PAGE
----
|OK, just look at that kid in the back, the bigger one|
right behind Toothless. Isn't he terrifying????
Of course, at DreamWorks, success means sequels, which have varying degrees of success. Some work (Shrek 2, Kung Fu Panda 2, Madagascar 3), others fail epically (Shrek 3 and 4, Madagascar 2). Thankfully, How to Train Your Dragon 2 doesn't sully the first movie and instead becomes a beautiful new film in its own right.
Hiccup (still voiced by Jay Burachel) is boldly looking for new territory and dragons with his buddy Toothless at the start of the film, and it seems that the filmmakers have taken some of that boldness to heart. They've made a dark, complex sequel that doesn't avoid showing the nitty gritty of this universe, and the story is all the better for it. There are actual stakes involved here, and it helps push Hiccup into new and nuanced directions. I particularly like how they've advanced his romantic relationship with Astrid (American Ferrera); in the world of animated movies, it was rare to see a realistic relationship between teenagers in the first movie, and they've made sure to keep the depth alive here. These two really do care about each other, a fact that's nicely displayed in an an early scene where Astrid imitates Hiccup to humorous results.
Of course, it isn't just the dynamic between Hiccup and Astrid that feels well made. After all, as the title notes, a dragon figures heavily into the proceedings, and the lovable Toothless remains an utterly delightful character you can't help but love. One thing that impresses me about Toothless is how effectively they make him intimidating in combat, while also making sure he's adorable during tender moments between him and Hiccup. As one can tell, a lot of care has been given to these characters, including Hiccups dad (whose given a nice subtle touch of having some grey in his beard) and Draco Bloodfist, the villain of the picture that thankfully, in this PG environment, isn't neutered in the slightest. The dudes a sociopath and remains a chilling foe for Hiccup to face.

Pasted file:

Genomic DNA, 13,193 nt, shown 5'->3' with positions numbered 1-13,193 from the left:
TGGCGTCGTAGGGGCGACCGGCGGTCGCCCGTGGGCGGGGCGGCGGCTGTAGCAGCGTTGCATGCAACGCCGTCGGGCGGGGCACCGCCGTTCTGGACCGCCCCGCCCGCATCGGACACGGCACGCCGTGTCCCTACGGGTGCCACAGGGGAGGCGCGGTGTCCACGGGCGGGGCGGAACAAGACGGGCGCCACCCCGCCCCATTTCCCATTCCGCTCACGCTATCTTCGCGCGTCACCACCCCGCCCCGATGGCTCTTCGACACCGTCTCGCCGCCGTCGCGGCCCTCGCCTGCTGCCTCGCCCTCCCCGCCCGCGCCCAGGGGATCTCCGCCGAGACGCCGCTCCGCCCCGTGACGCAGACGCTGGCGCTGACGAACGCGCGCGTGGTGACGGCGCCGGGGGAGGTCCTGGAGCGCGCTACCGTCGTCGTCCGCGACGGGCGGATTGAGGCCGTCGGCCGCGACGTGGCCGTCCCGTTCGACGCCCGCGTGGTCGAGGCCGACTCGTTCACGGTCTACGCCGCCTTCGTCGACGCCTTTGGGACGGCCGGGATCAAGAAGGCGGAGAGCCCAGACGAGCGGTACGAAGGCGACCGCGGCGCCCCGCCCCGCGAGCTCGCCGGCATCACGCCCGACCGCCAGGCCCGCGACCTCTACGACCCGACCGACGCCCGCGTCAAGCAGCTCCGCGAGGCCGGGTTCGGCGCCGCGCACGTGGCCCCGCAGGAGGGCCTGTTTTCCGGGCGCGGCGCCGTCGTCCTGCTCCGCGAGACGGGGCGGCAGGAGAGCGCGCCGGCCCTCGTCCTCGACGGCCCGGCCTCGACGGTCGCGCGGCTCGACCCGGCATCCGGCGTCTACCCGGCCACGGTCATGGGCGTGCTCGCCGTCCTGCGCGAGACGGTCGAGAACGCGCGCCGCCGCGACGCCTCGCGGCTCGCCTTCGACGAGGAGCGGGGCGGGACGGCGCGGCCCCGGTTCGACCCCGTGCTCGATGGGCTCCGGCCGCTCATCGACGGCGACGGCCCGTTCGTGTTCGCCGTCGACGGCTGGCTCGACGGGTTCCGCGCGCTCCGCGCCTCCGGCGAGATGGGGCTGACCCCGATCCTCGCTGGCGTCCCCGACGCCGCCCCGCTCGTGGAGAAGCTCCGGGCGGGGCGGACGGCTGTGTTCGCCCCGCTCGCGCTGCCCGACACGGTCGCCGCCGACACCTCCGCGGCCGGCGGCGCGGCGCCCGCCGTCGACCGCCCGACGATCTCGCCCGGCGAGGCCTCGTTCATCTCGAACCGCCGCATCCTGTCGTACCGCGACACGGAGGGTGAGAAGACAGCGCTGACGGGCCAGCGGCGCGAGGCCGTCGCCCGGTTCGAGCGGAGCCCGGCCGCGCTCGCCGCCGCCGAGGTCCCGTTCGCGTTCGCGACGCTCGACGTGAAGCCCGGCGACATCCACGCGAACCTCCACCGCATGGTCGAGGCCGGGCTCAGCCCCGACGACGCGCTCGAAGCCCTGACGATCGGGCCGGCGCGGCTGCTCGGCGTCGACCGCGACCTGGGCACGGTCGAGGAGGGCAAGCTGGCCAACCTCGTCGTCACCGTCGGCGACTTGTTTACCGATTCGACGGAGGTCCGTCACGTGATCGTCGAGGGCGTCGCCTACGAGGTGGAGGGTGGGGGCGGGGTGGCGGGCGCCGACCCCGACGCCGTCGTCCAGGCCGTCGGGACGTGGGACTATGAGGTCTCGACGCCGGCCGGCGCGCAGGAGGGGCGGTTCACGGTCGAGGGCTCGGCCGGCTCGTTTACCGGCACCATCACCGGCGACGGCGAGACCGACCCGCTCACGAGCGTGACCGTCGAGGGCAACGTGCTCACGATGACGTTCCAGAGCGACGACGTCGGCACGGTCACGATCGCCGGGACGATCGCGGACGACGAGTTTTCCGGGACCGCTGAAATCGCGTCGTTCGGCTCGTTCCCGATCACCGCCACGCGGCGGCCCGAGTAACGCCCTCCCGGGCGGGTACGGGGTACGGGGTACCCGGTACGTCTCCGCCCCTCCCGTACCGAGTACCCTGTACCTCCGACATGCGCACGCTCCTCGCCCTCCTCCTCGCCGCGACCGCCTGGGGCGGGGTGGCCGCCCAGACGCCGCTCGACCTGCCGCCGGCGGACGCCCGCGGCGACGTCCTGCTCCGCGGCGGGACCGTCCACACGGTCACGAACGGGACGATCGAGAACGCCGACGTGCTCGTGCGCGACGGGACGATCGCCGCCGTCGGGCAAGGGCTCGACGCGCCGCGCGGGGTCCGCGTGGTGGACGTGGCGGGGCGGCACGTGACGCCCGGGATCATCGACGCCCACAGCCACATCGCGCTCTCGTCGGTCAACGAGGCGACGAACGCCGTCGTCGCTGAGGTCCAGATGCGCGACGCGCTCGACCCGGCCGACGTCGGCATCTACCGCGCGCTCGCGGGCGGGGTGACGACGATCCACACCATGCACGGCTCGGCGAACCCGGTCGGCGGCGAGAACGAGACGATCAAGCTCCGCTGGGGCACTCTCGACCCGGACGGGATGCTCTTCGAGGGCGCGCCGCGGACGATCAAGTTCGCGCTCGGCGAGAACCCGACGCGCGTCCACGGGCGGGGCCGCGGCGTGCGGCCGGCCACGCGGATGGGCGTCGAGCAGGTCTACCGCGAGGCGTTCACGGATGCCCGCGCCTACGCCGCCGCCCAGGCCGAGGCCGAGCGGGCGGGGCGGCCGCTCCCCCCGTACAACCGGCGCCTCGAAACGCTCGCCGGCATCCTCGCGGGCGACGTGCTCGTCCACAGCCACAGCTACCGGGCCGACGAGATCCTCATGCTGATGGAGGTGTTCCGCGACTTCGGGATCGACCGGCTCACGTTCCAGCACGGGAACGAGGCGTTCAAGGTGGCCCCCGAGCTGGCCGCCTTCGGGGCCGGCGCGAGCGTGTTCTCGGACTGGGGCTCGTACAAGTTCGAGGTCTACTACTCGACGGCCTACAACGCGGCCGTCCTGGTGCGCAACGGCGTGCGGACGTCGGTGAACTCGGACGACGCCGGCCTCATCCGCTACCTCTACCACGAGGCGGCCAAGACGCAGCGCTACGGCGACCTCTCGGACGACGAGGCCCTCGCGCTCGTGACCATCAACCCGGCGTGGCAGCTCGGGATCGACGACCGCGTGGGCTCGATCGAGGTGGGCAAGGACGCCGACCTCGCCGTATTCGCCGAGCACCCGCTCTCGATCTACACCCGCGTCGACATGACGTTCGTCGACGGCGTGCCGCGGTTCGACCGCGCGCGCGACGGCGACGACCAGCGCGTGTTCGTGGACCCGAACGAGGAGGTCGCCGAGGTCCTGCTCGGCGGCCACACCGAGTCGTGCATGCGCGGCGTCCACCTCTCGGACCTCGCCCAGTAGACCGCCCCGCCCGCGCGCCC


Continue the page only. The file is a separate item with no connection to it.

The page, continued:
I do wish that the secondary characters on Berk were given more to do though, as it feels like characters like Fishlegs and Snotlout are just there for the sake of being there. They're not too distracting, but it's easily the screenplays weakest aspect. On the opposite end of that spectrum, the highest point for the movie may be some of its glorious animation. Don't take that as some kind of crack against the movie as a whole; it's a fantastically created motion picture, but seriously, some of the stuff these extremely talented animators have created are just dazzling to behold. Waters, scales, and most noticeably for me, the sky, all come to vivid 3D life. All it does is help make this feel like a tremendous world one wants to lives in and makes everything seem so realistic that I swear, sometimes I felt like I could actually wander into some of the films settings.
Looking over it as a whole, I'd say the only major complaint I have with this feature, aside from some extraneous characters, is that I do wish the ending of the film had been just a bit darker. It all feels a bit too upbeat compared to whats come before. But really, How To Train Your Dragon 2 a worthy sequel to a similarly spectacular movie (that does manage to beat this film in quality). Kudos to Director and Writer Dean DeBlois, who obviously has a passion for this movie and its character that shows in the level of care and craft that has gone into making sure this new chapter of Hiccups saga isn't just another mindless family movie diversion. And in case you couldn't guess, they've certainly achieved that lofty goal.
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